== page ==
Here’s one of the few photos from the surface of Venus, courtesy of the Venera 13 mission.

The reason for this is mostly regarding the planet’s size and mass. Venus and Earth, two neighboring planets, are very similar in some regards: Earth has a mean radius of 6,371 km, while Venus has a radius of about 6,052 km. Meanwhile, the mass of the Earth is 5,972,370,000 quadrillion kg, compared to 4,867,500,000 quadrillion kg for Venus. So essentially, Venus is 0.9499 the size of Earth and 0.815 the mass. It also has an atmosphere… and that’s pretty much where the similarities end.

Around 60% of Venus is covered by flat, smooth plains, marred by thousands of active volcanoes, ranging from 0.5 to 150 miles (0.8 to 240 km) wide. Venus features long, winding canals that run for more than 3,000 miles (5,000 km) — longer than any other planet.

The temperature is ungodly, as we’ve already mentioned, the atmosphere is thick and heavy, permanently covered in clouds. Most man-made materials would melt rapidly on Venus, and a human mission to Venus is nothing more than a pipe dream at this point.

Venus also rotates in the opposite direction than the Earth, and as we mentioned previously, it rotates very slowly.

If Venus is Earth’s twin, it can only qualify as its evil twin.

How we study Venus

Up until the 1960s, there was rich speculation that Venus may harbor life forms — but all that dwindled quickly when spacecraft actually started studying Venus.

Studying Venus is no easy feat. In fact, Venus is so inhospitable that many scientists were skeptical that a mission would even be possible. The Soviets sent a few missions to Venus, but the first ones all failed.

Mariner 2 was the first spacecraft to visit Venus in 1962. Eventually, in 1981, the Venera 13 mission finally managed to make it through the hot layers of the atmosphere and land on the surface. It managed to survive for 127 minutes, during which it sent color photos and measurements to Earth.

Then, transmission stopped and Venera 13 melted.

Image from the Venera 13 lander.

In 1990, the US spacecraft Magellan used radars to map the Venusian surface — an extremely important step, since Venus is always shrouded by sulfur layers that make it impossible for visible light to pass. Magellan mapped 98% of the surface with a resolution of approximately 100 meters and are still the most detailed maps we have of Venus. In more recent times, interest in Venus has decreased and recent missions have only been flybys, taking snapshots of Venus en route to other destinations. The Japanese mission Akatsuki, plagued by problems, is currently studying Venus’ atmosphere.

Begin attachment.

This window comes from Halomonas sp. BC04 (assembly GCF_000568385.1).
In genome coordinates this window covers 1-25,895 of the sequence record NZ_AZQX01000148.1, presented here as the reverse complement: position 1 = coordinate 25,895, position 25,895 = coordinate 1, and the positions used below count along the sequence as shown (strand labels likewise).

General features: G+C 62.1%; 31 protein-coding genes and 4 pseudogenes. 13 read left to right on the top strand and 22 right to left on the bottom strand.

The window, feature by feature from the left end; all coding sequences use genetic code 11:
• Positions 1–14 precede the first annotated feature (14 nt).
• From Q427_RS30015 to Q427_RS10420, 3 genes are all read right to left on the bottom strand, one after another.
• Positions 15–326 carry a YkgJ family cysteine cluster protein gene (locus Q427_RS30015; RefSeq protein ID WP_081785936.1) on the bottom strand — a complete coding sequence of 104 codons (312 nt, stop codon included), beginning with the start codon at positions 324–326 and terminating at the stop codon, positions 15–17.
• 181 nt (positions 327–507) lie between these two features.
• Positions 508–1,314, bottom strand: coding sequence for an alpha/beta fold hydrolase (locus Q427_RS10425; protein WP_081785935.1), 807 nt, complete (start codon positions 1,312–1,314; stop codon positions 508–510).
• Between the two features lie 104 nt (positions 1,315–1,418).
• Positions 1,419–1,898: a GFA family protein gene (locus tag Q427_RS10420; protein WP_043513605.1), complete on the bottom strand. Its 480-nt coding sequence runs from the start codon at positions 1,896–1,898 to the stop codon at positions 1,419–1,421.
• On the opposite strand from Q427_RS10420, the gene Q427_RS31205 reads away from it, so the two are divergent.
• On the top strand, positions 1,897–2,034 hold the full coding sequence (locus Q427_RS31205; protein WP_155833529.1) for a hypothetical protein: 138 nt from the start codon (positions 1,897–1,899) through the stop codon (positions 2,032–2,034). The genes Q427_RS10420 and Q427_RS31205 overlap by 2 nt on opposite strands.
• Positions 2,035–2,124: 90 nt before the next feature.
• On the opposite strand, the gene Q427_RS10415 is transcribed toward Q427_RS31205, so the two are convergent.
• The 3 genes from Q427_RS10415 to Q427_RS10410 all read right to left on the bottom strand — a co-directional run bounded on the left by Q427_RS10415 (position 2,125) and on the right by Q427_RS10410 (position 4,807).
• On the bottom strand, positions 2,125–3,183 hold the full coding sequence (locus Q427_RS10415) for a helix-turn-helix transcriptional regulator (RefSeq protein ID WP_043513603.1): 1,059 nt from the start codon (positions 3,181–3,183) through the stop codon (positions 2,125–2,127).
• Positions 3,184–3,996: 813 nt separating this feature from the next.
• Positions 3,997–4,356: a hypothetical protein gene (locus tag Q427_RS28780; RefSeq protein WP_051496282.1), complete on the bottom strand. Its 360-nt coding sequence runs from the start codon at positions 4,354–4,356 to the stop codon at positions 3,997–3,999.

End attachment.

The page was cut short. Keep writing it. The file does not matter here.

A three-dimensional perspective view acquired by the Magellan probe. Image credits: NASA.

Understanding the atmosphere and atmospheric processes on Venus could help us better understand some of the atmospheric phenomena we see here on Earth.

Venus’ runaway greenhouse effect could show us how the Earth might look in the future if we don’t take climate change seriously. It’s an important lesson on what can happen when a planet has a high carbon dioxide level in the atmosphere. According to recent studies, Venus may have had a liquid ocean and a habitable surface for up to 2 billion years of its early history — an important cautionary tale.

Lastly, although Venus is hellish and inhospitable, some researchers still believe that extremophiles (organisms adapted to extreme conditions) could still survive on Venus. In 2019, researchers proposed that an unexplained absorption phenomenon could be explained by colonies of microbes in the atmosphere on Venus. While far from being a promising place to look for life, it’s still intriguing enough to study.

Venus studies have been great lessons, enabling researchers to better understand other rocky planets, as well as the Earth.

It’s a hot, hellish place — the hottest planet in the solar system. But we can still learn from it.